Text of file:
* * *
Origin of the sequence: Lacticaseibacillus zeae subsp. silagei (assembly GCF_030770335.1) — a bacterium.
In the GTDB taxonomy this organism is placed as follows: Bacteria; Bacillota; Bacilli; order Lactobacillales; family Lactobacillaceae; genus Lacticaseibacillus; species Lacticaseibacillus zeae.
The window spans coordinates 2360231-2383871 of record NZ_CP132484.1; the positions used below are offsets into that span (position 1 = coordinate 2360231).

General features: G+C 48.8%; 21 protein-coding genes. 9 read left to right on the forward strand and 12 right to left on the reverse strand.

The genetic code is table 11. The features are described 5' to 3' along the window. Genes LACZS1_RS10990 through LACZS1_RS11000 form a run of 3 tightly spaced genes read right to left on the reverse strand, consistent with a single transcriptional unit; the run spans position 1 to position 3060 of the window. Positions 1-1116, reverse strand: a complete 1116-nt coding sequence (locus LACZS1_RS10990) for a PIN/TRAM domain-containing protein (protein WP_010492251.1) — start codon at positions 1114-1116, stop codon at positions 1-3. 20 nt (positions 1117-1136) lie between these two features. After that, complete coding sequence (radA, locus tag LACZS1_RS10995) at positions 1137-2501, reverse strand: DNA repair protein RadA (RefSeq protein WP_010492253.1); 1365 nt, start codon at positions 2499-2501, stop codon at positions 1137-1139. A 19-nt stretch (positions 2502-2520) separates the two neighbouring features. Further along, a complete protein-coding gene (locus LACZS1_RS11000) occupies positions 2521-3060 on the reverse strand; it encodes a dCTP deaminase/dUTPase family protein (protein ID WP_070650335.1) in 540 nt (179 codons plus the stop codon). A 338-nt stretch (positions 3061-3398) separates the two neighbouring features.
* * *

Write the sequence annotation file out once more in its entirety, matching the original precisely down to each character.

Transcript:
Origin of the sequence: Lacticaseibacillus zeae subsp. silagei (assembly GCF_030770335.1) — a bacterium.
In the GTDB taxonomy this organism is placed as follows: Bacteria; Bacillota; Bacilli; order Lactobacillales; family Lactobacillaceae; genus Lacticaseibacillus; species Lacticaseibacillus zeae.
The window spans coordinates 2360231-2383871 of record NZ_CP132484.1; the positions used below are offsets into that span (position 1 = coordinate 2360231).

General features: G+C 48.8%; 21 protein-coding genes. 9 read left to right on the forward strand and 12 right to left on the reverse strand.

The genetic code is table 11. The features are described 5' to 3' along the window. Genes LACZS1_RS10990 through LACZS1_RS11000 form a run of 3 tightly spaced genes read right to left on the reverse strand, consistent with a single transcriptional unit; the run spans position 1 to position 3060 of the window. Positions 1-1116, reverse strand: a complete 1116-nt coding sequence (locus LACZS1_RS10990) for a PIN/TRAM domain-containing protein (protein WP_010492251.1) — start codon at positions 1114-1116, stop codon at positions 1-3. 20 nt (positions 1117-1136) lie between these two features. After that, complete coding sequence (radA, locus tag LACZS1_RS10995) at positions 1137-2501, reverse strand: DNA repair protein RadA (RefSeq protein WP_010492253.1); 1365 nt, start codon at positions 2499-2501, stop codon at positions 1137-1139. A 19-nt stretch (positions 2502-2520) separates the two neighbouring features. Further along, a complete protein-coding gene (locus LACZS1_RS11000) occupies positions 2521-3060 on the reverse strand; it encodes a dCTP deaminase/dUTPase family protein (protein ID WP_070650335.1) in 540 nt (179 codons plus the stop codon). A 338-nt stretch (positions 3061-3398) separates the two neighbouring features.